I want to put up a stone veneer surround, around a gas fireplace we're going to install. I've seen everything from using 1/2" plywood and a metal lath, to putting the tiles directly on drywall. I have everything apart so I want to do this the best way.

The tiles/stones I will be using are quite heavy as they are real stone and not "manufactured stone".

Items in play: - Weight - heavier tiles - heat - over and around a fireplace - Indoor

3 Answers 3


Drywall is out of the question due to weight, plywood might not give you the proper adhesion.

I would start with cement board, then attach the metal lath to that. After the metal lath is secure, you'll have to apply a scratch coat of a sand and cement mix before applying the stone.

Here is a good guide for applying stone veneer.

  • 2
    definitely start with a concrete board backer, avoid plywood in areas that may have heat issues, two reasons, fire danger and excessive expansion or contraction due to wide ranges of temp. Commented Jan 14, 2011 at 7:30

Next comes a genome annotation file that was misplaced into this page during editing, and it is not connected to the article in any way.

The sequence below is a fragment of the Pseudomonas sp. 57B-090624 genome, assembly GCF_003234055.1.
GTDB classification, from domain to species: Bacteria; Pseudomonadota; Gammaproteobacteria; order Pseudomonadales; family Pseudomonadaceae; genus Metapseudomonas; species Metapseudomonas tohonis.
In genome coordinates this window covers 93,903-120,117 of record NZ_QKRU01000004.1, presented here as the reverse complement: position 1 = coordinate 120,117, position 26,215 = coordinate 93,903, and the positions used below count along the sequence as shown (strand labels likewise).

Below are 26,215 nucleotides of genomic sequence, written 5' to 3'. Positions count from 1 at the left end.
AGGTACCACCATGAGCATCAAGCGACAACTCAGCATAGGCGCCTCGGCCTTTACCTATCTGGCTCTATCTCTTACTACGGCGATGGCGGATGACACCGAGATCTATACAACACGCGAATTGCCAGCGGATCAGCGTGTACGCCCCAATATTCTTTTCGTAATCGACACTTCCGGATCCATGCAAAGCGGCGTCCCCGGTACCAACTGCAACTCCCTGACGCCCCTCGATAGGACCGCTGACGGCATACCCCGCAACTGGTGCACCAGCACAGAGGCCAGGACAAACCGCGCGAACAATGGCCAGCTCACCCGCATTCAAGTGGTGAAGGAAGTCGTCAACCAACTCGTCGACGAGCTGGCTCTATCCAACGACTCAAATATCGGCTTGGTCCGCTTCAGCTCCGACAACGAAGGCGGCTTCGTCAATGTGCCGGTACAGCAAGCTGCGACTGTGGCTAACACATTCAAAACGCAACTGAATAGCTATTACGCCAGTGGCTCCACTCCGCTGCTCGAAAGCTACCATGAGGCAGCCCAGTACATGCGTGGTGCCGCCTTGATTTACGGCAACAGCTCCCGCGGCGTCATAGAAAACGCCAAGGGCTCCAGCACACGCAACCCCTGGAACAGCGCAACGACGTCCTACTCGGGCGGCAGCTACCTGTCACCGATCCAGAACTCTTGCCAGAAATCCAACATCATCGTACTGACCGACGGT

• Good point shirlock, I overlooked that he was installing it near a fireplace.
    – Tester101
    Commented Jan 14, 2011 at 12:54
  • No problem tester, you are usually right on. Commented Jan 14, 2011 at 19:53

If you are using real Stone, one thing to consider, the wall doesn't support the weight , it just hold it from moving horizontally, any real Stone need a firm base to sit on like a heart or Concrete slab like your floor . This is called vertical load. The only attachment you need on the wall is a wall tie and a 8 penny nail. There should always be a hollow cavity behind the stone when laying. The wall tie is the mechanical anchor that transfers to the wood stud framing or shear wall. Fake Stone or stucco Stone is a totally different application, where cement board or lath is more commonly used.


If you use cement board, you'll want to use a polymer modified mortar or thinset for the installation. If you use plywood, you'll need to install a weather resistant barrier, metal lath and put up a scratch coat. They both have there pros and cons, but I would probably recommend cement board. Make sure its actually cement board and not a composite board like hardybacker. Unfortunately stone veneer tends to sheet off on composite board unless it's installed with a very good bonding mortar or thinset.

Your Answer

By clicking “Post Your Answer”, you agree to our terms of service and acknowledge you have read our privacy policy.

Not the answer you're looking for? Browse other questions tagged or ask your own question.